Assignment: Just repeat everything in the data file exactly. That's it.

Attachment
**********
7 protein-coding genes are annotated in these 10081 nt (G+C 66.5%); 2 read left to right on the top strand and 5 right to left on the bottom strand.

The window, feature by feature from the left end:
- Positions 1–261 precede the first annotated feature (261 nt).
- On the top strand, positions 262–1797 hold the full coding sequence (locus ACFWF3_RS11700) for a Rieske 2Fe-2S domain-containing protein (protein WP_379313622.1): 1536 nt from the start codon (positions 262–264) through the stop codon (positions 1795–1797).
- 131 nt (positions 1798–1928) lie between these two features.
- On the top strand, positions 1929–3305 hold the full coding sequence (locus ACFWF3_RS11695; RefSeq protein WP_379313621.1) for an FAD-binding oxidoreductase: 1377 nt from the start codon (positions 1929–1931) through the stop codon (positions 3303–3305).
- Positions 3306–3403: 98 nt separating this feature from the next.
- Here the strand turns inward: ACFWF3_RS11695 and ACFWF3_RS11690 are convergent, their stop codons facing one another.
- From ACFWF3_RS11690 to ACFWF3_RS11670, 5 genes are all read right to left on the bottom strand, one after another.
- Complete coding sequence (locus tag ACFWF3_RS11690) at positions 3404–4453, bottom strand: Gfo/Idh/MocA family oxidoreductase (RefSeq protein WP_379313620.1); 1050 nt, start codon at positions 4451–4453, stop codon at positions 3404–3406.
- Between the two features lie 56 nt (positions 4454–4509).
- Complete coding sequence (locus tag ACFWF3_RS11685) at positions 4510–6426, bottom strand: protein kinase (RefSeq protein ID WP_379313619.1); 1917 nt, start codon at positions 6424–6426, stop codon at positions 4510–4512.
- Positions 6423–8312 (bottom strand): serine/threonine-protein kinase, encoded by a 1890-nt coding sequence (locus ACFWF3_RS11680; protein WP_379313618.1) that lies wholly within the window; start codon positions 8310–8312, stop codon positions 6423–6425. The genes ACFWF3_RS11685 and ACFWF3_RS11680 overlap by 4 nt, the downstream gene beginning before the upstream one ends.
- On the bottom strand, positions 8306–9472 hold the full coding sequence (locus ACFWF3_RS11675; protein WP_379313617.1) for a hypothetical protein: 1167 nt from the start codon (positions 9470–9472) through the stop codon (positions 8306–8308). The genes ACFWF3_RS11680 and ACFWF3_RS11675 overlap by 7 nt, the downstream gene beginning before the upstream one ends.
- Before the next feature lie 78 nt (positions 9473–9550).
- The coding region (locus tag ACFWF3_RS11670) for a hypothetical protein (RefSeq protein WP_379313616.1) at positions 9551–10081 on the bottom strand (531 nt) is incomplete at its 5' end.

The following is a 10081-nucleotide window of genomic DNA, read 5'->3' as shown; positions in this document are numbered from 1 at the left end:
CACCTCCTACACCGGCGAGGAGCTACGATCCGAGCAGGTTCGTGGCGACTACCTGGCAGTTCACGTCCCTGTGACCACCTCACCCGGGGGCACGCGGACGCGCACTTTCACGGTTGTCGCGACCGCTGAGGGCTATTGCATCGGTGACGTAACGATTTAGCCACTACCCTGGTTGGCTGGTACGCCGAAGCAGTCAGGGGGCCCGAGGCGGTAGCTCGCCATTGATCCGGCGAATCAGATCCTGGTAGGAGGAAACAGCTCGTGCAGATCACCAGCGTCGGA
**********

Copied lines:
7 protein-coding genes are annotated in these 10081 nt (G+C 66.5%); 2 read left to right on the top strand and 5 right to left on the bottom strand.

The window, feature by feature from the left end:
- Positions 1–261 precede the first annotated feature (261 nt).
- On the top strand, positions 262–1797 hold the full coding sequence (locus ACFWF3_RS11700) for a Rieske 2Fe-2S domain-containing protein (protein WP_379313622.1): 1536 nt from the start codon (positions 262–264) through the stop codon (positions 1795–1797).
- 131 nt (positions 1798–1928) lie between these two features.
- On the top strand, positions 1929–3305 hold the full coding sequence (locus ACFWF3_RS11695; RefSeq protein WP_379313621.1) for an FAD-binding oxidoreductase: 1377 nt from the start codon (positions 1929–1931) through the stop codon (positions 3303–3305).
- Positions 3306–3403: 98 nt separating this feature from the next.
- Here the strand turns inward: ACFWF3_RS11695 and ACFWF3_RS11690 are convergent, their stop codons facing one another.
- From ACFWF3_RS11690 to ACFWF3_RS11670, 5 genes are all read right to left on the bottom strand, one after another.
- Complete coding sequence (locus tag ACFWF3_RS11690) at positions 3404–4453, bottom strand: Gfo/Idh/MocA family oxidoreductase (RefSeq protein WP_379313620.1); 1050 nt, start codon at positions 4451–4453, stop codon at positions 3404–3406.
- Between the two features lie 56 nt (positions 4454–4509).
- Complete coding sequence (locus tag ACFWF3_RS11685) at positions 4510–6426, bottom strand: protein kinase (RefSeq protein ID WP_379313619.1); 1917 nt, start codon at positions 6424–6426, stop codon at positions 4510–4512.
- Positions 6423–8312 (bottom strand): serine/threonine-protein kinase, encoded by a 1890-nt coding sequence (locus ACFWF3_RS11680; protein WP_379313618.1) that lies wholly within the window; start codon positions 8310–8312, stop codon positions 6423–6425. The genes ACFWF3_RS11685 and ACFWF3_RS11680 overlap by 4 nt, the downstream gene beginning before the upstream one ends.
- On the bottom strand, positions 8306–9472 hold the full coding sequence (locus ACFWF3_RS11675; protein WP_379313617.1) for a hypothetical protein: 1167 nt from the start codon (positions 9470–9472) through the stop codon (positions 8306–8308). The genes ACFWF3_RS11680 and ACFWF3_RS11675 overlap by 7 nt, the downstream gene beginning before the upstream one ends.
- Before the next feature lie 78 nt (positions 9473–9550).
- The coding region (locus tag ACFWF3_RS11670) for a hypothetical protein (RefSeq protein WP_379313616.1) at positions 9551–10081 on the bottom strand (531 nt) is incomplete at its 5' end.

The following is a 10081-nucleotide window of genomic DNA, read 5'->3' as shown; positions in this document are numbered from 1 at the left end:
CACCTCCTACACCGGCGAGGAGCTACGATCCGAGCAGGTTCGTGGCGACTACCTGGCAGTTCACGTCCCTGTGACCACCTCACCCGGGGGCACGCGGACGCGCACTTTCACGGTTGTCGCGACCGCTGAGGGCTATTGCATCGGTGACGTAACGATTTAGCCACTACCCTGGTTGGCTGGTACGCCGAAGCAGTCAGGGGGCCCGAGGCGGTAGCTCGCCATTGATCCGGCGAATCAGATCCTGGTAGGAGGAAACAGCTCGTGCAGATCACCAGCGTCGGA